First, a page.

AWS Database Blog

Category: Amazon RDS

Amazon RDS for SQL Server reduces prices on Enterprise Edition in the Multi-AZ configuration

We’re pleased to announce that Amazon Relational Database Service (RDS) for SQL Server is reducing the price for both the On-Demand and Reserved DB Instances prices on Enterprise Edition Multi-AZ. The On-Demand prices have been reduced by an average by 25% across the latest generation of instance classes, which include the M5, R5, T3, X1, X1e, and Z1d. The Enterprise Edition Multi-AZ On-Demand price reduction is retroactive to July 1, 2020. The impacted Enterprise Edition Multi-AZ Reserved DB Instances purchased after August 1, 2020 will have the updated prices.

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Cross-Region disaster recovery of Amazon RDS for SQL Server

Amazon RDS for SQL Server makes it easy to set up, operate, and scale SQL Server deployments in the Amazon Web Services (AWS) cloud environment. For your enterprise workloads, which depend on Amazon RDS for SQL Server, you need an effective disaster recovery (DR) strategy to help you stay up and running if an unexpected […]

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Best practices for upgrading Amazon RDS for Oracle DB instances from 11.2.0.4 to 19c

Amazon Relational Database Service (Amazon RDS) for Oracle provides newer versions of databases so you can keep your DB instances up-to-date. These versions can include bug fixes, security enhancements, and other improvements. When Amazon RDS for Oracle supports a new version, you can choose how and when to upgrade your DB instances. As you may […]

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Customizing security parameters on Amazon RDS for SQL Server

You can now use database (DB) parameters to configure security protocols and ciphers on Amazon RDS for SQL Server. You can configure various security protocols and ciphers available for your RDS SQL Server instance. You can also choose to enable or disable certain TLS versions or ciphers, such as RC4 stream cipher, based on your […]

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Setting up passwordless login from Amazon EC2 Windows and Linux instances to Amazon RDS Oracle database instances

In today’s world, every organization uses a centralized location to store and manage user credentials. The most commonly used service for this is Microsoft Active Directory (AD). Organizations use LDAP protocol to authenticate users to their peripheral devices, but fewer companies use this centralized credential store to allow users to log in to their databases. […]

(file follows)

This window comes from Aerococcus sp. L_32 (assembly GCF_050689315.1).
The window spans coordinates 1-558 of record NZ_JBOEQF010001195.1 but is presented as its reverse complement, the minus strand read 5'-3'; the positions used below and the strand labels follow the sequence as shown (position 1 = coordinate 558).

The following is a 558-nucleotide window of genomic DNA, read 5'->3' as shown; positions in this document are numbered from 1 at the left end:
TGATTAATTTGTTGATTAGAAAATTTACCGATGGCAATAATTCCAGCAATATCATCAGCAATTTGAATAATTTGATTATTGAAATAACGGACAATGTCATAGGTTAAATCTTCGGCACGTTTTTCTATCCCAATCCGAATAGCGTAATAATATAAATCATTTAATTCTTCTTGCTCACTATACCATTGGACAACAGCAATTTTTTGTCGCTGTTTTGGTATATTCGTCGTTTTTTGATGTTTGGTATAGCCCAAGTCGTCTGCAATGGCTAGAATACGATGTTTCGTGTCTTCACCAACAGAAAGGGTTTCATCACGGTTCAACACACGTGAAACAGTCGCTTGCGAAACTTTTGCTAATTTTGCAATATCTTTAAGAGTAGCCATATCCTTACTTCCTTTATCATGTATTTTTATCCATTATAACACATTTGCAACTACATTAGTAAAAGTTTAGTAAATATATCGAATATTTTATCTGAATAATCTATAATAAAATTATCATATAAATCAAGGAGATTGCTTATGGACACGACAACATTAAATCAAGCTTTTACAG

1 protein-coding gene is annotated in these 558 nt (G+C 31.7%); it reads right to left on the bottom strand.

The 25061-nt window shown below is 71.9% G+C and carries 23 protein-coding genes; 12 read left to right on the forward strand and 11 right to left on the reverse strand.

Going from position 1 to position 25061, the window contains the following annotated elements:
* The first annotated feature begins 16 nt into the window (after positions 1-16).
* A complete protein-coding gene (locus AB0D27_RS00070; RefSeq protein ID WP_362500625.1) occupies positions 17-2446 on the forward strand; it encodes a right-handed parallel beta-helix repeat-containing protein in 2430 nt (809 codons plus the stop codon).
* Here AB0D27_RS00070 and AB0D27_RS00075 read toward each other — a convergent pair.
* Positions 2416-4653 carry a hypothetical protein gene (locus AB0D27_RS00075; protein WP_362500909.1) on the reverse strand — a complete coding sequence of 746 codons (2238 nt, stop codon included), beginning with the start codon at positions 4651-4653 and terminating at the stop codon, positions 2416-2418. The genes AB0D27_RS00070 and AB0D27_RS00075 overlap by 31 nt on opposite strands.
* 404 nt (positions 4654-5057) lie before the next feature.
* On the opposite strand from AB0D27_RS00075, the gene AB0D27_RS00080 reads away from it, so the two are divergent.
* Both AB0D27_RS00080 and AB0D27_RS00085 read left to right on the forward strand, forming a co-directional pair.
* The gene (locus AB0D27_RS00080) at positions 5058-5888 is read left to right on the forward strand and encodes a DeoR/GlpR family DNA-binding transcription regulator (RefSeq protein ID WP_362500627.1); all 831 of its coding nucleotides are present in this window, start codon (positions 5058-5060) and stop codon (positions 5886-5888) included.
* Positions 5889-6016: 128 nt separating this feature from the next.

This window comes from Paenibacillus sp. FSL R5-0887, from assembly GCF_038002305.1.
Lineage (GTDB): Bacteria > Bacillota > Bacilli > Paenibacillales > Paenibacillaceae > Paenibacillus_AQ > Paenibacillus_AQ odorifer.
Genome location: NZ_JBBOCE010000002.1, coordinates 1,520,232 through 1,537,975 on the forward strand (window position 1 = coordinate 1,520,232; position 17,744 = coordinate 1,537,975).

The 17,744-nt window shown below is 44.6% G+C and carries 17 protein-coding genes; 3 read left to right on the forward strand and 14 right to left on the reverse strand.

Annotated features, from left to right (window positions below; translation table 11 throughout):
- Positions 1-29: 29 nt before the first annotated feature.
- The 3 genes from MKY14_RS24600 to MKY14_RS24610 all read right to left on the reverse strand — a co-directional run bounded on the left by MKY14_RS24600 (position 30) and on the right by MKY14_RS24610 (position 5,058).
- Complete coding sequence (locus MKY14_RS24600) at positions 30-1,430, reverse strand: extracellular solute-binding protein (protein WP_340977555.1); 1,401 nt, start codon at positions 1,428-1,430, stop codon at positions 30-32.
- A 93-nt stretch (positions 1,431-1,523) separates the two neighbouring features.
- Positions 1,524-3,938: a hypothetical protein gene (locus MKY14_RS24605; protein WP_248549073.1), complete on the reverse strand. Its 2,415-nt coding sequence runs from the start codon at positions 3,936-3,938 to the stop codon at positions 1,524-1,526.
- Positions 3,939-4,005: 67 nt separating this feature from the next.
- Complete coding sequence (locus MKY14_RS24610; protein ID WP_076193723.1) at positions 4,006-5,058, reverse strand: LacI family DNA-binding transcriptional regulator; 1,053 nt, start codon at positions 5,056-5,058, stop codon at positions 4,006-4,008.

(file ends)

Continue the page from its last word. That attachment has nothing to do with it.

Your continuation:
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Understanding autovacuum in Amazon RDS for PostgreSQL environments

PostgreSQL has become the preferred open-source relational database for many enterprise developers and startups, and powers leading business and mobile applications. Amazon Web Services (AWS) offers Amazon Relational Database Service (Amazon RDS) and Amazon Aurora as fully managed relational database services. Amazon RDS for PostgreSQL makes it easy to set up, operate, and scale PostgreSQL […]

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Managing inactive Amazon Aurora PostgreSQL users

Data is one of the most precious assets for any organization, and keeping data secure is always the top priority. One common security requirement for databases is to restrict user access—if a database user is compromised, it can cause significant damage to your data. You should follow the least privilege model for database users. This […]

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Managed disaster recovery and managed reader farm with Amazon RDS for Oracle using Oracle Active Data Guard

Many AWS users are taking advantage of the managed database offerings in the Amazon Relational Database Service (Amazon RDS) portfolio to remove much of the undifferentiated heavy lifting from their day-to-day activities. With Amazon RDS for Oracle, users can significantly reduce the administrative overhead of managing and maintaining an Oracle database. Amazon RDS for Oracle […]

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Scheduling and running Amazon RDS jobs with AWS Batch and Amazon CloudWatch rules

Database administrators and developers traditionally schedule scripts to run against databases using the system cron on the host where the database is running. As a managed database service, Amazon Relational Database Service (RDS) does not provide access to the underlying infrastructure, so if you migrate such workloads from on premises, you must move these jobs. […]

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